Wednesday, November 28, 2012

Open Letter to My Biological Sister


Polaroid self-portrait circa 1990

I have a hard time calling you "Dear." I have a hard time calling you "sister."

It's been over seven years since we've seen each other. It's been at least three years, maybe four since we've spoken on the phone. I don't know, I've lost track.

It's been six months since I messaged you on your birthday. It's been two months since you didn't message me on my birthday.

At some point, you decided to break free from me. I don't know when. I didn't notice.

I'm glad you don't need me anymore.

We grew up 15 months apart, nearly the same size, wearing the same furry winter coats - so much so that we were always mistaken as twins. As much as you always wanted to be the older sister, you were always sensitive, naive, intimidated by and shrinking away from everything. You waited in vain for our parents to bestow privileges on you, but they were too busy manipulating us and pitting us against each other. They considered every permission a favor, every gift a loan. We owed them for our miserable lives, lives we never wanted despite Twinkies for breakfast and Barbie Doll Dreamhouses.

You always thought if you were a better daughter, our family wouldn't be falling apart.

You always thought if I could just be quiet, our mother wouldn't scream and cry all the time, threatening to drown herself in a warm bath.

I could not just be quiet.

I seized life, demanded freedom and lipstick and pantyhose and chorus and drama club, despite the emotionally bankrupting line of credit that I racked up with them.

Throughout our lives sequestered in that house together, I would wonder from day to day if I would be your best friend or your worst enemy. When I cried myself to sleep nearly every night, you told me to shut up because I was keeping you up. When you stayed at home the nights of your proms, I acted out the entire Grease soundtrack in our basement to entertain you.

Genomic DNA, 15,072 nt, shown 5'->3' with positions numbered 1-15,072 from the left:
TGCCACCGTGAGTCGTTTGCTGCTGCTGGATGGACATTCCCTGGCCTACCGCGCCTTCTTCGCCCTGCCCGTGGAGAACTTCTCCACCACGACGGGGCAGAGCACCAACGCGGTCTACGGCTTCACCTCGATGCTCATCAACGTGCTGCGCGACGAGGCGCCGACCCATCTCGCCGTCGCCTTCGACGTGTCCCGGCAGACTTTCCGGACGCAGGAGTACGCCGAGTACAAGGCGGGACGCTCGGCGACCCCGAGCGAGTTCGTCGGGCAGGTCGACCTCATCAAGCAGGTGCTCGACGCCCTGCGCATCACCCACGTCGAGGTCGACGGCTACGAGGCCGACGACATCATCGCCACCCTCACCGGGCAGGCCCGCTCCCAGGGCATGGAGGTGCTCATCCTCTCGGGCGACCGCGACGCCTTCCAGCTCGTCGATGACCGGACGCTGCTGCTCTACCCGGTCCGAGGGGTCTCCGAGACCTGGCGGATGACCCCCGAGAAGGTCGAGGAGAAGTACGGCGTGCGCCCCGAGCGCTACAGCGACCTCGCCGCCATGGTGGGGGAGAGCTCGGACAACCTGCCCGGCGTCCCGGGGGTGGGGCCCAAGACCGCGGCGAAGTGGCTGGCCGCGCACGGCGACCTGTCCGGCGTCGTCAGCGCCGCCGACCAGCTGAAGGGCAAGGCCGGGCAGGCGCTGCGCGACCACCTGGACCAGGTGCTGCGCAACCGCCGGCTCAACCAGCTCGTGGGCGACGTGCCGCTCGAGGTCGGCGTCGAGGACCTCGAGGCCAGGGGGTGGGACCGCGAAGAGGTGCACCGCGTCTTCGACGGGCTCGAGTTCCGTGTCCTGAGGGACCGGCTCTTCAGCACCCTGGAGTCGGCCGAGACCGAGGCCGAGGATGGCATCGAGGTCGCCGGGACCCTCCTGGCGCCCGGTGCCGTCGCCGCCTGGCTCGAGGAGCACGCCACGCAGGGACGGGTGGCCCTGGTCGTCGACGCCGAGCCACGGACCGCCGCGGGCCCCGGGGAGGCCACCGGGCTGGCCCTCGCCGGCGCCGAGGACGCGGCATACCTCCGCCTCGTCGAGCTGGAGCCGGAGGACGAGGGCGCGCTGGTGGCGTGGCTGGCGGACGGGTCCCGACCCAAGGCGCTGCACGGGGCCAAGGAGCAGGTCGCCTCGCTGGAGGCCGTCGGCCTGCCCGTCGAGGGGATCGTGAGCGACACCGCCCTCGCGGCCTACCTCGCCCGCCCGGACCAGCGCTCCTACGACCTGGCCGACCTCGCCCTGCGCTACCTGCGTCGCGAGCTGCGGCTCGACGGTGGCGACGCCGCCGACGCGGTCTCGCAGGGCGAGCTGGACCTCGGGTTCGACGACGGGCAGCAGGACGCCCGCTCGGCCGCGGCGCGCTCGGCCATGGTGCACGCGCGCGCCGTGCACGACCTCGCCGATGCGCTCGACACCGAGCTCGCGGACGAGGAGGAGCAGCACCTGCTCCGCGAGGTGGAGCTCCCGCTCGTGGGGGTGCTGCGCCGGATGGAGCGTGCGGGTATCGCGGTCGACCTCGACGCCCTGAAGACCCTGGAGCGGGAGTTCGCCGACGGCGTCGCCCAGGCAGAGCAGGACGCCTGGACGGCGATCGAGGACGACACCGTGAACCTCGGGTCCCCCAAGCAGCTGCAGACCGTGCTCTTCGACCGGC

When you went away to college, not necessarily upgrading roommates from me to a suicidal, evil-note-writing nutjob, I sent you cassette recordings of all of our stuffed animals, singing songs and performing skits to cheer you up and keep you company.

When I followed you the next year to the same college, you didn't want to introduce me to any of your friends because you were afraid they'd like me more. Some of them did like me more.

So there.

I needed you most when we were really young, when I was getting bare-bottom spanked with an unfinished wooden board in the basement, when I was exiled to the hot attic in the middle of summer as punishment for something I didn't do. You couldn't help me then. You could never help me.

And so as I grew up, I learned to not need you.

I haven't needed you for a long time.

I thought I'd expelled you from my life altogether six years ago when I refused to spend Christmas Day with our parents, to avoid seeing you. I'd decided my life was better without you. They were aghast and appalled but agreed to meet me for lunch the next day. That was the last time I saw them, and a month before the last time I spoke with them.

I had a nice break from you after that, letting the toxicity of our family seep out of my pores, learning to absorb the love bestowed upon me by another family who didn't seem to require blood ties in order to love me.

And then two years later you came crawling back to me. It wasn't the first time you'd begged for forgiveness. It wasn't the first time you protested too much. And I knew that eventually you'd crawl back to our parents, to those who've done nothing since we were born but poison the well, rendering us paranoid, discredited, phobic, suspicious, and worst yet, alone in this world.

They tried to convince us that the world was out to get us, when in truth, the world was waiting for us to be brave enough to enter it. They always protected us from everything except the one thing that was harming us most: them.

You always needed our family more than I did.

Then again, I eventually found family somewhere else. Someone's family always took me in: Nicki's, Chrissy's, Jon's, Michelle's, and through it all, Maria's. You never had that. You never found it.

Maybe you've found it now, and that's why you no longer need me. Good for you. You don't have to explain. You're doing what you have to do.

It's not your fault. You're damaged goods, too.

Have a life. Live well. Take comfort in your cats. I hope you're happier without me. Neither one of us needs a reminder of our dysfunctional past.

But don't think you can come in and out of my life as you please. I'm getting off the rollercoaster and focusing on the family whose love I need not question.

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